Monday, March 12, 2012


 The Senate passed a one-house budget resolution today that features initiatives to achieve job creation and economic growth, tax relief, Medicaid reform, and school aid restoration, announced Senator Catharine Young (R,C,I – Olean).

      The plan keeps spending growth under two percent and is less than what was proposed in Governor Andrew Cuomo’s $132.5 billion budget proposal.

      “Our priorities reflect the priorities that people have told us they want and need. This plan is fiscally responsible, yet addresses urgent issues in a positive and productive way,” said Senator Young.

      Highlights of the resolution include:

         ·  Cutting taxes for small businesses and providing new incentives to create jobs, such as accelerating by one year the phase-out of the 500 percent energy tax that was passed when New York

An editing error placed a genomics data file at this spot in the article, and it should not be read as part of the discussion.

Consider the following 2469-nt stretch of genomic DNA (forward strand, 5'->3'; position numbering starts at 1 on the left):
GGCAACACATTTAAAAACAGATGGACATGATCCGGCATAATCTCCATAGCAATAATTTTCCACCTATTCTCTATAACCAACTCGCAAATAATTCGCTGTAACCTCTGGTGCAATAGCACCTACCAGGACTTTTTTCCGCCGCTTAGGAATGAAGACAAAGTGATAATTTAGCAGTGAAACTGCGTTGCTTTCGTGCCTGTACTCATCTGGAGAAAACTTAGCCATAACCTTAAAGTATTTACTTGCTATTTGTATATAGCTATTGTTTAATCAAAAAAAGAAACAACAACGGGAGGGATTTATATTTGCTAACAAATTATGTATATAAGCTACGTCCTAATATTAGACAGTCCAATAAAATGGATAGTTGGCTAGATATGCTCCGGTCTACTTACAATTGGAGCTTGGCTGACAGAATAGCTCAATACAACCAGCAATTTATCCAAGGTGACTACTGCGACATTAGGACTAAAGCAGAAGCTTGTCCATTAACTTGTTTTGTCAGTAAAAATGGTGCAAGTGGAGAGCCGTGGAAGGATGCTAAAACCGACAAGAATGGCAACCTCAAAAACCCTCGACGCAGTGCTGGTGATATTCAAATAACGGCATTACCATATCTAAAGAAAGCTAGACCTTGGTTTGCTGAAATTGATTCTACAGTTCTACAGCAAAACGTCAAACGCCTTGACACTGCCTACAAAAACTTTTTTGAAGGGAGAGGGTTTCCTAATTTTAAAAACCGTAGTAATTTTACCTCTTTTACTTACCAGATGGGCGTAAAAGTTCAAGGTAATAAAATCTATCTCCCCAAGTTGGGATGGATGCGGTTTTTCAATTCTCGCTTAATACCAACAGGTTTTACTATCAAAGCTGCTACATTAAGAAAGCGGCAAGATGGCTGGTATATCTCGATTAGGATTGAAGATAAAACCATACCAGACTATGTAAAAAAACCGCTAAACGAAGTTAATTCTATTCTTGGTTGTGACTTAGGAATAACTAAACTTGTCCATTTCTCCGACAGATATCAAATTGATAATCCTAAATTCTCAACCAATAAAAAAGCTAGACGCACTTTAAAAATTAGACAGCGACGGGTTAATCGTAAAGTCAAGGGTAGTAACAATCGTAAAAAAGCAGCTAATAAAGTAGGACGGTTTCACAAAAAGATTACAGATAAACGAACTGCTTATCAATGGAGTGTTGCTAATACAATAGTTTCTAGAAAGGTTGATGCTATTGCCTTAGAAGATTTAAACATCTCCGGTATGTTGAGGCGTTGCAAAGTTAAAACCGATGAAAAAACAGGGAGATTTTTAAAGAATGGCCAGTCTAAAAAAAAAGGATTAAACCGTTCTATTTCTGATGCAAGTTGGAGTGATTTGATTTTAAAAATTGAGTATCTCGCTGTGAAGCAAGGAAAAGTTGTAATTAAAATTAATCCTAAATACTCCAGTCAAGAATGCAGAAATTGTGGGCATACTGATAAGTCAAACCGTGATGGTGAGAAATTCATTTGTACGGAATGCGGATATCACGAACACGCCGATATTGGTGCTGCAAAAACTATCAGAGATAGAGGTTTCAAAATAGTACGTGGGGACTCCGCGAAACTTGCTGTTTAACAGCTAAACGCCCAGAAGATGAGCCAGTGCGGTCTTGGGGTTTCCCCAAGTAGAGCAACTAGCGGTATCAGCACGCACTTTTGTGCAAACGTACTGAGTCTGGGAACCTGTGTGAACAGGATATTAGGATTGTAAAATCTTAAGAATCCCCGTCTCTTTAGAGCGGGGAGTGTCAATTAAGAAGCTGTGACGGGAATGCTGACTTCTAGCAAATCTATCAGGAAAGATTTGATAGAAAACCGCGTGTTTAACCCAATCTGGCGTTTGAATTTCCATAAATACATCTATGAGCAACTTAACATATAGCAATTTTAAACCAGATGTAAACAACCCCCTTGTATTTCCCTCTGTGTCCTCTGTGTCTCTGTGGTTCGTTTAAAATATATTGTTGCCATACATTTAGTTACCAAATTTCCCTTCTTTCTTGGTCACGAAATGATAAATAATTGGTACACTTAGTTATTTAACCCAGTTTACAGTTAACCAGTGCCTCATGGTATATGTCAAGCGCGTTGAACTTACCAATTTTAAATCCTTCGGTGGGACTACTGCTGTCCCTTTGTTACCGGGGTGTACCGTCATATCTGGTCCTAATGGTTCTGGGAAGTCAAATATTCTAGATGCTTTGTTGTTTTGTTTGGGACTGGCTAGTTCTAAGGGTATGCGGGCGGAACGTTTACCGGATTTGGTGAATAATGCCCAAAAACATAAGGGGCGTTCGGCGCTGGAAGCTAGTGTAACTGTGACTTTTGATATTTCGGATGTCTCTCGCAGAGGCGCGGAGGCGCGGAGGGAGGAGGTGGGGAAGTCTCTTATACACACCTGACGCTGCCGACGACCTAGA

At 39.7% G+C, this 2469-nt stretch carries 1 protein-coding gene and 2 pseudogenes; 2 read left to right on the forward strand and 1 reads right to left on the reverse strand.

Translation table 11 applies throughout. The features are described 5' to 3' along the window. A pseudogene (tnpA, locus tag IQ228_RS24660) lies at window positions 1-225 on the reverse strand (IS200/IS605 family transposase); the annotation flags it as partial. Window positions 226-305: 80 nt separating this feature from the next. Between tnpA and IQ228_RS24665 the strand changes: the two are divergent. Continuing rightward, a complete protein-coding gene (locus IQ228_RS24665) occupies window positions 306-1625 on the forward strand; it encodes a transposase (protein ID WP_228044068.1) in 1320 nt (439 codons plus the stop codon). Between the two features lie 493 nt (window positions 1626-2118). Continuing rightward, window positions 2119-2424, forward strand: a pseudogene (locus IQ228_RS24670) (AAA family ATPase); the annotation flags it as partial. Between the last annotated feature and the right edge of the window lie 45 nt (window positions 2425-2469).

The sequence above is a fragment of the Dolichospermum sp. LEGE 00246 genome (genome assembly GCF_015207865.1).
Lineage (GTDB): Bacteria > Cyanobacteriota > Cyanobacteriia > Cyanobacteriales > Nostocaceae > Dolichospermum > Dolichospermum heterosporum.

•   City controlled all of state government in 2009. This would

            relieve state businesses and consumers of $300 million in

         ·  Accelerating the governor’s proposal to freeze counties’
            contribution to Medicaid expenses by one year. Beginning the
            phase-in period in 2012 would save counties $170 million over
            two years, according to Senator Young.

         ·  Rejecting the governor’s proposal to set aside $250 million for
            competitive grants to schools and restoring $200 million of
            that amount to general education aid, with most targeted
            low-wealth and upstate rural districts.

         ·  Restoring $275 million in direct rebate checks to senior
            citizens currently eligible for the Enhanced Star property
            tax-relief program.

         ·  Rejecting mandates and cost-shifts to local governments. The
            resolution would include incentive aid for municipal-finance
            reform, which would provide property-tax relief, and mandate
            relief for counties, such as reforms to the pension system.

      This week, Conference Committees will begin to negotiate the final budget, which is expected to pass on or before April 1.

No comments:

Post a Comment